Casual Friday presents: Technology ho!

800px-Lawyers_Club

I know Michigan Law School attracts the best and brightest, and perhaps some others.

It seems that during the admissions period, anxious applicants like to call and berate speak anonymously to admissions officials about why it takes so long to make a decision the process.

But assistant dean of admissions Sarah Zeafoss, well, I’ll let her tell you:

“I have some bad news for the recent spate of ‘anonymous’ phone callers to the Admissions Office,” Zearfoss wrote. “What with our being in the 21st century and all, we have caller ID.

“It’s sort of awkward for us when someone calls and says, ‘I don’t want to tell you who I am,’ but we’re sitting there looking at a screen that, in fact, tells us who you are. On the one hand, saying ‘too late!’ seems a little confrontational and snarky; on the other, playing along seems a little disingenuous. The solution? I’m putting it out there: we know who you are.”

[From ABA Journal]. Yes, type A law applicants (Are there any other kind?), 1990s technology has hit Michigan. We have TiVos and DVD players, and cell phones that don’t require carrying a bag around.

I’ve heard of forced overtime, but this is ridiculous. A Florida woman crashed through the gate at the prison where she worked. The sheriff found she was driving under the influence of a controlled or chemical substance. She was held in the jail at which she worked. But hey, it helped with the commute.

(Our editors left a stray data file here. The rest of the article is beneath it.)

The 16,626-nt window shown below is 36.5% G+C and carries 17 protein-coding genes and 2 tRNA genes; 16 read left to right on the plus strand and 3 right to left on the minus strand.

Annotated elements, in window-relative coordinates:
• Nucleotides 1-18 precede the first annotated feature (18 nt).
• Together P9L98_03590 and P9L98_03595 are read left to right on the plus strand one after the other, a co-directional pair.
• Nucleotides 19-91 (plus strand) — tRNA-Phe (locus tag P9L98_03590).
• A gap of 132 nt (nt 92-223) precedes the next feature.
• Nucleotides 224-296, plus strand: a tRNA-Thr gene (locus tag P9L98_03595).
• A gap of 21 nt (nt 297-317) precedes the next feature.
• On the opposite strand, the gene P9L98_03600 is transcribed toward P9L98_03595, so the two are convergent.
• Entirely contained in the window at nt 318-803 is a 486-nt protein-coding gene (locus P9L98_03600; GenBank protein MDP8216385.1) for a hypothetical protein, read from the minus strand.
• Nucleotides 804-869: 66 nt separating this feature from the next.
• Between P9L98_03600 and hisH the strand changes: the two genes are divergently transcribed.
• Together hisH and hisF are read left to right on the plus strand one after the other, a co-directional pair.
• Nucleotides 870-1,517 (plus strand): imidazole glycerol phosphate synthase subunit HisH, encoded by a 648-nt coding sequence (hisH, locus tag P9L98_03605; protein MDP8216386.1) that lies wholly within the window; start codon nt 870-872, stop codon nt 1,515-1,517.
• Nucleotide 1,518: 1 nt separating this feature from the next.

Iron(y) Man: Did you hear the one about the plaintiff class action law firm that was sued by a former employee for failing to pay overtime hours? [New York Times].

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Defense lawyer in ‘Billionaire Boys Club’ scheme indicted

 

From The Detroit News:

The attorney representing the Brighton businessman accused in an alleged $53 million "Billionaire Boys Club" Ponzi scheme has himself been indicted for a criminal investment fraud scheme.

Gregory Bartko, the Georgia attorney representing John J. Bravata, his wife Shari Bravata, and his son Antonio Bravata on civil fraud charges brought in Detroit by the U.S. Securities and Exchange Commission, is named in a six-count federal indictment handed down in North Carolina, according to court papers filed today.

Bartko, 56, along with a California man, are accused of running an interstate scheme to profit from the fraudulent sale of investments starting in 2004. He faces charges that include conspiracy, false statements, obstruction, and mail fraud.